This year, for the first time, Colorado has released an analysis of CSAP scores on a value added basis, rather than simply on the basis of absolute achievement, in which socio-economic factors dwarf school quality. I've skimmed them and found some interesting tidbits, but have not yet had time to take a really thorough look at the entire data set. When I get time, I hope to do so. These numbers have the potential to be game changing in terms of which schools we see as successful and which are less successful, something only possible on a crude basis at the extremes of very high performing schools with poor kids, and very low performing schools with affluent kids, before now.
In my initial skim, I was surprised to see just how well both Steele and Merrill in Denver did on a value added basis (these are my neighborhood elementary and middle schools. Steele, which was also recently praise vis-a-vis nearby Asbury Elementary School in 5280 magazine this month for high parental involvement in the PTA, is known for its relatively unstructured, multiage classroom British Primary program and beautiful campus. I was similarly surprised that Knight Fundamental Academy, a back to basics charter school that is among the most popular choices in DPS for African-American students not attending their home school, despite being located in Belcaro, a predominantly white Southeast Denver neighborhood, does so poorly on measure of minority and low income student progress compared to other DPS schools.
Also on the to do list is a rundown on this year's November ballot. We have, in Colorado, four statewide referrenda, fourteen statewide citizen initiatives, a Denver Public schools bond issue, probably about two City of Denver ballot issues, many judicial retention elections, state legislative and district attorney races, RTD elections, elections for federal office, and probably a variety of local ballot issues and local races around the state of interest. It is going to be a long ballot. I've also been updating the Wikipedia entry on state ballot issues in Colorado, but that could use more work.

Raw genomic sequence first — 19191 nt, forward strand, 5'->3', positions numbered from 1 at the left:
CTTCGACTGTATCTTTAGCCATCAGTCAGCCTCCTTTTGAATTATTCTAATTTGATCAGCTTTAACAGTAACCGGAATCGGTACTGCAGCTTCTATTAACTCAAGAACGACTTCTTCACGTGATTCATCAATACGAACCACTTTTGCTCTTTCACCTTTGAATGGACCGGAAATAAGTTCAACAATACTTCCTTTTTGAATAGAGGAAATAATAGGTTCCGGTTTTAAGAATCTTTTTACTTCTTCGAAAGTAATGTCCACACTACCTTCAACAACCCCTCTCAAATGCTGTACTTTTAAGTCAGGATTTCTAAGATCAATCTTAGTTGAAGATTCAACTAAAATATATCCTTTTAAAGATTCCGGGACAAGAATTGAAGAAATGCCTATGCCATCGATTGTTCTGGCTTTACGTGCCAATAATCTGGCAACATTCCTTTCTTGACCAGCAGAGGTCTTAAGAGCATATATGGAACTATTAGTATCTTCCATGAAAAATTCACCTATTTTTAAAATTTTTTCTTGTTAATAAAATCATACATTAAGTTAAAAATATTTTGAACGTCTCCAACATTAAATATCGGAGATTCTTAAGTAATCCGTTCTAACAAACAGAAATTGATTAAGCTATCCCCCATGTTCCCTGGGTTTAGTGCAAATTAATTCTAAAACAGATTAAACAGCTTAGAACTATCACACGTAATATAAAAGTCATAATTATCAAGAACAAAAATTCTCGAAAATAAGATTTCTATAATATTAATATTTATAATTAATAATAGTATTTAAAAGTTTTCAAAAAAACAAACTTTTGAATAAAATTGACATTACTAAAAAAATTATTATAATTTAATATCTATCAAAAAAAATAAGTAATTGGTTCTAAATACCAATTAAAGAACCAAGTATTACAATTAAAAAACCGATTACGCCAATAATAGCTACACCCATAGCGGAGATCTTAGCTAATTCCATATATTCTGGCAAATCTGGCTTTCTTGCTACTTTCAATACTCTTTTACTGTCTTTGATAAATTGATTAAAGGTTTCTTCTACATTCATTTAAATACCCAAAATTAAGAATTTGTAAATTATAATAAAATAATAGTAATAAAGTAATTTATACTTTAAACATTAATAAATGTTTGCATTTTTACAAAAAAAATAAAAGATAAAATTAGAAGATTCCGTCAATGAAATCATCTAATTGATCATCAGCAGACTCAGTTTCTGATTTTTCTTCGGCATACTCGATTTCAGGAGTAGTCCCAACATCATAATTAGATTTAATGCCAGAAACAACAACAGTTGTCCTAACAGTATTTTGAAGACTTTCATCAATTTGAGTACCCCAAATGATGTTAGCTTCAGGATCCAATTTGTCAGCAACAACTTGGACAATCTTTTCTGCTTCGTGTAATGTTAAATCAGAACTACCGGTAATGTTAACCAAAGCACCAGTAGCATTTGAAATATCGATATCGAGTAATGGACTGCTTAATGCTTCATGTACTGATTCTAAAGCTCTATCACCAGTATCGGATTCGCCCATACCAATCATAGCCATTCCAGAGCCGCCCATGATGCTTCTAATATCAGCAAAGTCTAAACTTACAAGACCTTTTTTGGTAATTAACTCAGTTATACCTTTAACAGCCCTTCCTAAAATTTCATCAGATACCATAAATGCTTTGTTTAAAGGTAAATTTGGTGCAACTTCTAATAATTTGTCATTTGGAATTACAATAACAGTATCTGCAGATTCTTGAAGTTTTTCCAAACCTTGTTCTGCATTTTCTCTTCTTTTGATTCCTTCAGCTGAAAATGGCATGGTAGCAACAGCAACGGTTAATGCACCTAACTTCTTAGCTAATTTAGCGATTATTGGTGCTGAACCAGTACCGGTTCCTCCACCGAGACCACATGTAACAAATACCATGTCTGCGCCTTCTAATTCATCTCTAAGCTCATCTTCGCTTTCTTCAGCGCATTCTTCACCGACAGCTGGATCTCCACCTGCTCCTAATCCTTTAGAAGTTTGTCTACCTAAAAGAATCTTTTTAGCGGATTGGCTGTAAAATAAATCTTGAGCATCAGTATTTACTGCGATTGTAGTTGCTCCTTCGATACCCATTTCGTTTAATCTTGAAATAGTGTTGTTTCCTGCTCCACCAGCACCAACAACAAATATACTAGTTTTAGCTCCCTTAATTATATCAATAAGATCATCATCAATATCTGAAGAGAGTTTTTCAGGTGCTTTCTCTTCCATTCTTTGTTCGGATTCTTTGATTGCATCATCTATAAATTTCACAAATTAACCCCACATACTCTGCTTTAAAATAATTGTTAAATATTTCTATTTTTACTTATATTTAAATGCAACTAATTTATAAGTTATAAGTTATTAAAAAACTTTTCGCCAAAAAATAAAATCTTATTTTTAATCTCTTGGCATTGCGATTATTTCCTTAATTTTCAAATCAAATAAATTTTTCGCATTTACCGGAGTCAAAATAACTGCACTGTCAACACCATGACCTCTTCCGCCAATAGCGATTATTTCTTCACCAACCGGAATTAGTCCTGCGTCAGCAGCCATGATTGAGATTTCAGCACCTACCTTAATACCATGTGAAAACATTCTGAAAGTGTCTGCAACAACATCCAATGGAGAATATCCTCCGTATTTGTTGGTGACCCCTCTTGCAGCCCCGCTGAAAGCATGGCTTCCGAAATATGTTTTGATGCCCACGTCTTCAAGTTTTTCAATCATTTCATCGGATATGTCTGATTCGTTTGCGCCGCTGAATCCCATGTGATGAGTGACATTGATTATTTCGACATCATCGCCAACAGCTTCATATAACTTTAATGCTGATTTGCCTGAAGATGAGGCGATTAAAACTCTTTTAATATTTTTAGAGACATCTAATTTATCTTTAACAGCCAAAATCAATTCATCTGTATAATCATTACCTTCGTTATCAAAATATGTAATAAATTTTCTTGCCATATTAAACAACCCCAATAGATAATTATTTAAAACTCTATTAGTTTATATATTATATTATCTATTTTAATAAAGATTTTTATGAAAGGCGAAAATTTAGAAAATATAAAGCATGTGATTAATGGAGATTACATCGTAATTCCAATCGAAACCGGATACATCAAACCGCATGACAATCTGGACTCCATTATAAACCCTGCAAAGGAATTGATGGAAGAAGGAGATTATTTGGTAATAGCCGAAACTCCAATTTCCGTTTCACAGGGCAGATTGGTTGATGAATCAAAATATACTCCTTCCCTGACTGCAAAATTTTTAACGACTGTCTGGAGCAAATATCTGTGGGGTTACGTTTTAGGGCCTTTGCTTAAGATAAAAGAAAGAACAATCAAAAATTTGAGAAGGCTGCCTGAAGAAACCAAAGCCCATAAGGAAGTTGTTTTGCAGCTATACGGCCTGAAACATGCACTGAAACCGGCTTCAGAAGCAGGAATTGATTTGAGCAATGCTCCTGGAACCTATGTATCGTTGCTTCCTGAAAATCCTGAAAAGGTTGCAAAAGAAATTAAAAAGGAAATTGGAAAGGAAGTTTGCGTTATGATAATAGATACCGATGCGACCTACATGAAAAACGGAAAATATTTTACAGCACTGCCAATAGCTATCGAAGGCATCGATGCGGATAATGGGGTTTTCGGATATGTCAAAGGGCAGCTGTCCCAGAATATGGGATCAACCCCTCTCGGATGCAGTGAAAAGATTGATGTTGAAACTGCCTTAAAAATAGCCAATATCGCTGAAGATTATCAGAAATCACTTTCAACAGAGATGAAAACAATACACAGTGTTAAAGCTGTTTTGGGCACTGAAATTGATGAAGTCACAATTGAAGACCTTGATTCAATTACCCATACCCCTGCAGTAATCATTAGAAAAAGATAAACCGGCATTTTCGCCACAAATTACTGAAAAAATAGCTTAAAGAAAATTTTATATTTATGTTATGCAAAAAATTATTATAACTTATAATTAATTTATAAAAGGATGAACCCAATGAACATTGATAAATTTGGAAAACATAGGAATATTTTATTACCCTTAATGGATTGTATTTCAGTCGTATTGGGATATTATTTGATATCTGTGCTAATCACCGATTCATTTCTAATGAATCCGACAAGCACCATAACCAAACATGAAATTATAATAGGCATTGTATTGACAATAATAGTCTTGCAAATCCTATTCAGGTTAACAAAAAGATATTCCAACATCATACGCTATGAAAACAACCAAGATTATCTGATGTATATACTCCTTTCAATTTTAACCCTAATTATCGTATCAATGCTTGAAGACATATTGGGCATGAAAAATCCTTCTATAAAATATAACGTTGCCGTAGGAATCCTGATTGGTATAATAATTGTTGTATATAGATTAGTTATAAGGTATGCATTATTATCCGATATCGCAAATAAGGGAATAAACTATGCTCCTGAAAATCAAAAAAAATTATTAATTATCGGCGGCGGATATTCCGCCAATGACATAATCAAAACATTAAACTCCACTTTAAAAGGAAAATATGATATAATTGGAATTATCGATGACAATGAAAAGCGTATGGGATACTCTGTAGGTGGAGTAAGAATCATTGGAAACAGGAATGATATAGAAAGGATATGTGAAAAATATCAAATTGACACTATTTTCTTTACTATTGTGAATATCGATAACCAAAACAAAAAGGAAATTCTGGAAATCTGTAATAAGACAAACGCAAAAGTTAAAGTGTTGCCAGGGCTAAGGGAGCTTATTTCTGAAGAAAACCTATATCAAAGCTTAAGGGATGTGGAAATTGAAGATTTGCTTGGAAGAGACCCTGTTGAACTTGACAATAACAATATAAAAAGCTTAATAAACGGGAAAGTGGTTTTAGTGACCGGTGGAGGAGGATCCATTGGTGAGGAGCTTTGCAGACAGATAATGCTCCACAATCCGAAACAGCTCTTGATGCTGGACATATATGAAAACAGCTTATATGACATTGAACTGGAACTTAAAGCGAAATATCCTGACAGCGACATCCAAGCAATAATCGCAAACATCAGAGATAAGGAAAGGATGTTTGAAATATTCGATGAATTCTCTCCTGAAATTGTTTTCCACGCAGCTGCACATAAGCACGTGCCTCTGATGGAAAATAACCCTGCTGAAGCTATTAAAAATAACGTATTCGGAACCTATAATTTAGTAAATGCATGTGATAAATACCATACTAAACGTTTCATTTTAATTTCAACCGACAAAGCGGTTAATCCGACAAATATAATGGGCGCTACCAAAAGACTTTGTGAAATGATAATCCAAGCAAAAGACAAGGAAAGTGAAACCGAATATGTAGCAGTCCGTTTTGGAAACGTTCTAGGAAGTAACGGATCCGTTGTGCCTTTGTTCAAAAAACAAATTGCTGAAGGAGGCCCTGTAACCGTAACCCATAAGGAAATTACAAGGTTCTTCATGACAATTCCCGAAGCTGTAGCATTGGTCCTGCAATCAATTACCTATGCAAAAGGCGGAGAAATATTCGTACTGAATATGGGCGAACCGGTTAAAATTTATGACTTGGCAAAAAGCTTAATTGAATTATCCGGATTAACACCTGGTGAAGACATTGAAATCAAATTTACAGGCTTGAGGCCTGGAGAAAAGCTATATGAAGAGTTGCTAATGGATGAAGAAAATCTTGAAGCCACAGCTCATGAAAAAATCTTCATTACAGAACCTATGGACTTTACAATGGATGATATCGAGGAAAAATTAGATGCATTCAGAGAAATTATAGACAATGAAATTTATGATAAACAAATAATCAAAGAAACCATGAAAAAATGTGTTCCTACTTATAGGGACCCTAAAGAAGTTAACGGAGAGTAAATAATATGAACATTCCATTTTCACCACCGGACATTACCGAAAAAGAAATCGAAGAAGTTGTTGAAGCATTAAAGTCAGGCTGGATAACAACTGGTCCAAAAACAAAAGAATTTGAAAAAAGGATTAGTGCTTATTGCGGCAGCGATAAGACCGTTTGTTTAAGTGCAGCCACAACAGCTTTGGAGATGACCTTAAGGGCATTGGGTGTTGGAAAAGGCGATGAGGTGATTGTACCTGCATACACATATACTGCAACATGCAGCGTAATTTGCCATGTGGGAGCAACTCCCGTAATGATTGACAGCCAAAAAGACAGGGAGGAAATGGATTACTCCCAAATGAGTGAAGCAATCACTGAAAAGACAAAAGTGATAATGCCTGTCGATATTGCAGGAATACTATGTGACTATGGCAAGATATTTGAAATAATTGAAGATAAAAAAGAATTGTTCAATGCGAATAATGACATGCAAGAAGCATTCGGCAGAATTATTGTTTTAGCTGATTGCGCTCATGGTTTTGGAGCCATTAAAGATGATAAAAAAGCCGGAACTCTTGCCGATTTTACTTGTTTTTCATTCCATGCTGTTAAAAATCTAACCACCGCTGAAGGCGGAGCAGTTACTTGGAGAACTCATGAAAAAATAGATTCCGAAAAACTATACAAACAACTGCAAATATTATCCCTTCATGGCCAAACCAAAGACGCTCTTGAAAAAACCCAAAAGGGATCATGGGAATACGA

I also plan to look at the election process itself. Early indications are that it could take many days, maybe even a week or two, for Denver to finish counting its ballots this year, even with a fairly high percentage of turnout coming from early voting and mail in ballots. The first votes will be cast in six or seven weeks, and the list of state ballot issues has just been finalized.
I'd also take a look at how the citizen's initiative on car impoundment in Denver passed this summer is being implemented or challenged. I'm particularly peeved by the fact that ballot initiatives are even allowed on the ballot during partisan primaries, that city initiatives are explained via blue book as state initiatives are when they are TABOR issues, and that there is no mechanism in place to require city ballot initiatives to have non-deceptive titles or adhere meaningfully to a single subject.